In this case, you will likely be experiencing some of the other symptoms that can help you narrow down the PCV valve as the cause of the check engine light coming on. If you want some further confirmation you may be interested in getting your own OBD2 scanner to help you figure it out.
An OBD2 scanner is the tool that a mechanical used to diagnose these warning lights when they pop up on your dashboard. It's that small, usually yellow handheld computer device that gets plugged into your car and will diagnose issues for a mechanic. While some of these can cost hundreds of dollars, you can get a fairly simple one on a site like amazon.com for only $30 or $40. If you have any interest in diagnosing problems in your car and doing some home auto repairs, this is a good investment for you to make. If nothing else, it could narrow down the reason a check engine light came on by giving you a corresponding error code.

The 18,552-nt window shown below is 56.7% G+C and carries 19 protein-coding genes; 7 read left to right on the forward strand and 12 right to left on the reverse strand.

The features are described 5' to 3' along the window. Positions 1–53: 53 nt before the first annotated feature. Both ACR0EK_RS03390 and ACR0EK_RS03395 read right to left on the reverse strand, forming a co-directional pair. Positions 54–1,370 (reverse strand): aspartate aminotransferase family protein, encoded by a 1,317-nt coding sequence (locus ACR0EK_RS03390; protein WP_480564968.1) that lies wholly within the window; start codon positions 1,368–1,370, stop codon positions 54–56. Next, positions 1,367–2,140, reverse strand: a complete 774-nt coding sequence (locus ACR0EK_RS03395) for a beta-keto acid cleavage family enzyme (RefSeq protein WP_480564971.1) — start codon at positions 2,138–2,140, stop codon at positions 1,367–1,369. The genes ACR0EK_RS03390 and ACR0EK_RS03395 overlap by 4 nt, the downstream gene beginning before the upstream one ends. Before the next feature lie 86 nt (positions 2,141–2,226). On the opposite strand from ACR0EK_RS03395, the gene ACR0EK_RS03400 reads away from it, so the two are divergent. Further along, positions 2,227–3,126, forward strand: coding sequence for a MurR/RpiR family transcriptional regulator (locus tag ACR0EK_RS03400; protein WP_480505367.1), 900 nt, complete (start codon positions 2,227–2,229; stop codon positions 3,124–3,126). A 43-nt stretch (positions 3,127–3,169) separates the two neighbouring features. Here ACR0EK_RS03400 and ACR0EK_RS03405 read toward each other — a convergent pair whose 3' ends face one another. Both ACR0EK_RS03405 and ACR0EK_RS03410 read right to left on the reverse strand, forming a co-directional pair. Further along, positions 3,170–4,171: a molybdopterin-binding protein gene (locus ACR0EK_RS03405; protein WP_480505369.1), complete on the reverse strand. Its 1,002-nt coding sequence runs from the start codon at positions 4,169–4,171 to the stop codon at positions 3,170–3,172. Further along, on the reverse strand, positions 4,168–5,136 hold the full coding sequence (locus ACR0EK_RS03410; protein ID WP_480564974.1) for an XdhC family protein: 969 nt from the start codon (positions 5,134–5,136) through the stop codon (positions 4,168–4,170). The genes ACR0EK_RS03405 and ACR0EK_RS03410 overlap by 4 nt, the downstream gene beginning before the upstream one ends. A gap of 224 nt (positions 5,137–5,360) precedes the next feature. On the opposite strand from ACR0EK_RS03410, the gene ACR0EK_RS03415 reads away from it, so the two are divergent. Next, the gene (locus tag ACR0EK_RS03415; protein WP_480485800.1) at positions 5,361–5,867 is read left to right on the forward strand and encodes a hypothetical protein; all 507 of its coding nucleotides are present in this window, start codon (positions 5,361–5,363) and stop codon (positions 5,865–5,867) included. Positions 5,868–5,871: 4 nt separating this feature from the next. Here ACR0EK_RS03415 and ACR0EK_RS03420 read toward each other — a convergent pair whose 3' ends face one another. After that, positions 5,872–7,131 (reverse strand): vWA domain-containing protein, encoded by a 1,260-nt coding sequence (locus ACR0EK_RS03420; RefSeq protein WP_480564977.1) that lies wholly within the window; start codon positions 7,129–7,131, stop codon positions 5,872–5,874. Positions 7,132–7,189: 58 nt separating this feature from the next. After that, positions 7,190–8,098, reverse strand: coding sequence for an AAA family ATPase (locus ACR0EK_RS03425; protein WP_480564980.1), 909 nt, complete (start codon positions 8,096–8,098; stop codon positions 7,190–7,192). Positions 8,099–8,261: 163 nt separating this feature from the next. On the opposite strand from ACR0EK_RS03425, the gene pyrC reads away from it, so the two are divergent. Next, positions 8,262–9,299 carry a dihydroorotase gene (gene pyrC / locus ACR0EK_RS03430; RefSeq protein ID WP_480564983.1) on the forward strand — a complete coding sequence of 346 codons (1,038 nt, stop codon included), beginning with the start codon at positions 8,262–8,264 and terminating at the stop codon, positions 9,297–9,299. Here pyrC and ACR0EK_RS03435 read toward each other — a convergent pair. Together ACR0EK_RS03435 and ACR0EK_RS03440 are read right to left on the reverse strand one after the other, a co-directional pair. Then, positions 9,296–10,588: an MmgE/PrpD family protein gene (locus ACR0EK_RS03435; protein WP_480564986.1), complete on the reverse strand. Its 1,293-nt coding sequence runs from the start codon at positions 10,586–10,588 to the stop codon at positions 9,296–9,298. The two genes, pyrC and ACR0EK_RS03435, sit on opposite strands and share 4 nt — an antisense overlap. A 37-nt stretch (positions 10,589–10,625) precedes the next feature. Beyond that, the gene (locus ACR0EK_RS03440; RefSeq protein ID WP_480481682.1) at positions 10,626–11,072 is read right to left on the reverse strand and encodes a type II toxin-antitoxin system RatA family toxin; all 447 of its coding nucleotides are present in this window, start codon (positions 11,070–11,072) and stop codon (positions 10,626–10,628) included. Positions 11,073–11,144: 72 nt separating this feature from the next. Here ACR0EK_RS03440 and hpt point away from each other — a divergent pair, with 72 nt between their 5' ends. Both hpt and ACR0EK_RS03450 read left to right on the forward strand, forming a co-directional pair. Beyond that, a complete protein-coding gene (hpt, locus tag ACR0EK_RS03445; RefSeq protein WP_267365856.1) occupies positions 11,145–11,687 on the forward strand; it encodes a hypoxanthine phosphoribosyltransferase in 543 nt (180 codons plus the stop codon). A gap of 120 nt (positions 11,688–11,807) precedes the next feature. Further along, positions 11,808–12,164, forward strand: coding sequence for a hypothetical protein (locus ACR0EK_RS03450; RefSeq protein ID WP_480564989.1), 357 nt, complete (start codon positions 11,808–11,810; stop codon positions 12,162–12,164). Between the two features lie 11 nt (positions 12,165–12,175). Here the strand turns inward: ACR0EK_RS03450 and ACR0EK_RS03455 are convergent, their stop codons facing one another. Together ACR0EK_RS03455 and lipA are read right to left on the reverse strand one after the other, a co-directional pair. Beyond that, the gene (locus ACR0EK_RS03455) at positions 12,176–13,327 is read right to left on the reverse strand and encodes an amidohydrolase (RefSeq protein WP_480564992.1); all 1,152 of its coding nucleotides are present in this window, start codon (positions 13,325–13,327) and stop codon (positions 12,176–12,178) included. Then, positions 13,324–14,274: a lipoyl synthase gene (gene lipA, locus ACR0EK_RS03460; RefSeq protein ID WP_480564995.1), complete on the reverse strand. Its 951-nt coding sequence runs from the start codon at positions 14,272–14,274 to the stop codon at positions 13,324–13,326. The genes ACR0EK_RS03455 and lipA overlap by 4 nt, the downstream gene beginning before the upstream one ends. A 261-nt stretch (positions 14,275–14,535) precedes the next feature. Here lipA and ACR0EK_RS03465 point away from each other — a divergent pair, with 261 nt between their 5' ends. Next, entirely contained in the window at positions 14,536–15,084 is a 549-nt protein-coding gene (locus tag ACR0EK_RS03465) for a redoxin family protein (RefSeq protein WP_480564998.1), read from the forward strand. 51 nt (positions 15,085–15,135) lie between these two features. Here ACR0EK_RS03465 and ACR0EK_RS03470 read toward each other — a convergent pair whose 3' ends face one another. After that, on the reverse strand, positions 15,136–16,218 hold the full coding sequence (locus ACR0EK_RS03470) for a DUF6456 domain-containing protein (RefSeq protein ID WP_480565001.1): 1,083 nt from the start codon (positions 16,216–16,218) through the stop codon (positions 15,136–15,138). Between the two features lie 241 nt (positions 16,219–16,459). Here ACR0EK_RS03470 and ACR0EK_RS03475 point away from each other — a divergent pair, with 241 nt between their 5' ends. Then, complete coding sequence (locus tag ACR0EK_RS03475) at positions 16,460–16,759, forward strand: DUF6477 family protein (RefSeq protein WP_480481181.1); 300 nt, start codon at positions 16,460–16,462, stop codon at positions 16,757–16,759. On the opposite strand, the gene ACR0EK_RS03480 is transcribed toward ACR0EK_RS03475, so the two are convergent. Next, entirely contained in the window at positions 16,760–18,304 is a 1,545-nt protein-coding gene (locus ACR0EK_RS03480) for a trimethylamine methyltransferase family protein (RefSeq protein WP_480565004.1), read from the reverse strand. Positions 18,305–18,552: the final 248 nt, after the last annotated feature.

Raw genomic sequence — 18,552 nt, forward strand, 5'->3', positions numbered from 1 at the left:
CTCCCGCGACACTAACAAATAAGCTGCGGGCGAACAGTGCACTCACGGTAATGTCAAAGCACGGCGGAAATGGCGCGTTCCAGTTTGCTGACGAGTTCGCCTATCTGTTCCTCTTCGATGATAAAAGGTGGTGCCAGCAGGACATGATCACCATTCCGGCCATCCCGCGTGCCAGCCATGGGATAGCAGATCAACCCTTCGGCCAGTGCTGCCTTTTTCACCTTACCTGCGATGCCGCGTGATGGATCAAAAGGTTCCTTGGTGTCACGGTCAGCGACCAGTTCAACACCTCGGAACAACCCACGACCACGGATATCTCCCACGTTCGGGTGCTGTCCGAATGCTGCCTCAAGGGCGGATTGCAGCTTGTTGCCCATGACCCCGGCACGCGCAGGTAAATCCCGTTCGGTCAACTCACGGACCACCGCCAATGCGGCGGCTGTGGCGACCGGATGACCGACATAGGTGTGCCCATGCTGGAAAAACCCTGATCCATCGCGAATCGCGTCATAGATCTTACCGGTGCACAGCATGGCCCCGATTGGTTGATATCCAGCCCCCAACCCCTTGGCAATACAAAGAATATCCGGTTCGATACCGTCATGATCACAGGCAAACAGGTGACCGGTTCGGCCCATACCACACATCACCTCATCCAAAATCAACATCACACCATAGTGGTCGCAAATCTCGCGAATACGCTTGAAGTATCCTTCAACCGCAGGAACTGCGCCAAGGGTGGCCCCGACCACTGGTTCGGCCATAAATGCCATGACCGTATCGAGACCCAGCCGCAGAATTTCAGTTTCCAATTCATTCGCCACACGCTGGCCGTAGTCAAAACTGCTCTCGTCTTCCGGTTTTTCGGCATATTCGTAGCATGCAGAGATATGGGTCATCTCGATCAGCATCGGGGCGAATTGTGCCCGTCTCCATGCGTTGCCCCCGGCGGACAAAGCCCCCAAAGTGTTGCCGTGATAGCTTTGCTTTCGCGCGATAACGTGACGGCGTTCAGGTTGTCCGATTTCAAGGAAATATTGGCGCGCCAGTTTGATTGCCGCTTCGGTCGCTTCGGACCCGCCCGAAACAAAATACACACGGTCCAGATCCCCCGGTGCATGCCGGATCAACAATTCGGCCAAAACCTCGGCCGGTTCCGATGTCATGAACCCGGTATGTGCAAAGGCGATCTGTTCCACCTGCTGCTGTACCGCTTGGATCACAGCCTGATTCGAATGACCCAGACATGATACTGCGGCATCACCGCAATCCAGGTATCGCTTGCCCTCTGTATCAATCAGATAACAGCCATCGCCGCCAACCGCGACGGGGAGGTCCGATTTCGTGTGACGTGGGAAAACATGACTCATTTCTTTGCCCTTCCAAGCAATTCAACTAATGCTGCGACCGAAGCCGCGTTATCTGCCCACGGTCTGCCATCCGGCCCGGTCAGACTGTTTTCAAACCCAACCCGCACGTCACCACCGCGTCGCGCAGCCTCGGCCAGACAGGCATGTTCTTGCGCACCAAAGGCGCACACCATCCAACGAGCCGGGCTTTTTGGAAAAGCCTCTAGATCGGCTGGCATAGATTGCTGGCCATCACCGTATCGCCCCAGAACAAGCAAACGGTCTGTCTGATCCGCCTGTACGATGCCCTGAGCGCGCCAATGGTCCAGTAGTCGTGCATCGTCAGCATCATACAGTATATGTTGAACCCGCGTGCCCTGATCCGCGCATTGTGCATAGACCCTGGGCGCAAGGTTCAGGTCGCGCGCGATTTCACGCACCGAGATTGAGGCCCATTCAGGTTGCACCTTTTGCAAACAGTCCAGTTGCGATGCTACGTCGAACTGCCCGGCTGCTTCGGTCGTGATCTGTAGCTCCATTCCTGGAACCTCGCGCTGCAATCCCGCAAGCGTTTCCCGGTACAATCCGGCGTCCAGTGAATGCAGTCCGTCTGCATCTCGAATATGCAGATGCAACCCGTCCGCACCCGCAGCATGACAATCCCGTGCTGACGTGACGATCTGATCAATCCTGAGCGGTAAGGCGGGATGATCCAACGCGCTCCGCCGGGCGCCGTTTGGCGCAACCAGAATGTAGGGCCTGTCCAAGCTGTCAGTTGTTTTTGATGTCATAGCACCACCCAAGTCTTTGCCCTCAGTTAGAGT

When you use an OBD2 scanner and there's a problem with your PCV valve you're going to get one of two codes that come up: P0171 or P0174. These both relate to a problem with a bad PCV valve. But something else pops up, then you have a different problem.
How Often Should a PCV Valve be Replaced?
Changing your PCV valve is a part of a vehicle's routine maintenance schedule. You should check your owner's manual to be certain when the manufacturer recommends having the valves changed, but in general you'll want to get this done around 30,000 miles or so.
Can I Replace my Own PCV Valve?
If you want to save yourself some money you can definitely replace the PCV valve on your own. As we said, if you want to buy one on your own you can get them remarkably cheaply. You may not want to use that $2 house unless you know for sure it's a good quality, but even the most expensive PCV valve is going to be only about $40 when you buy it on AutoZone, so you're not losing a ton of money on this prospect.
You need to ensure that you have the exact right PCV valve to fit your vehicle because, as with most Parts, if you have the wrong valve it won't fit precisely right in your vehicle. Once you're sure you have the right one this is a fairly routine repair job and if you're comfortable doing basic auto repairs you should be able to handle this work as well.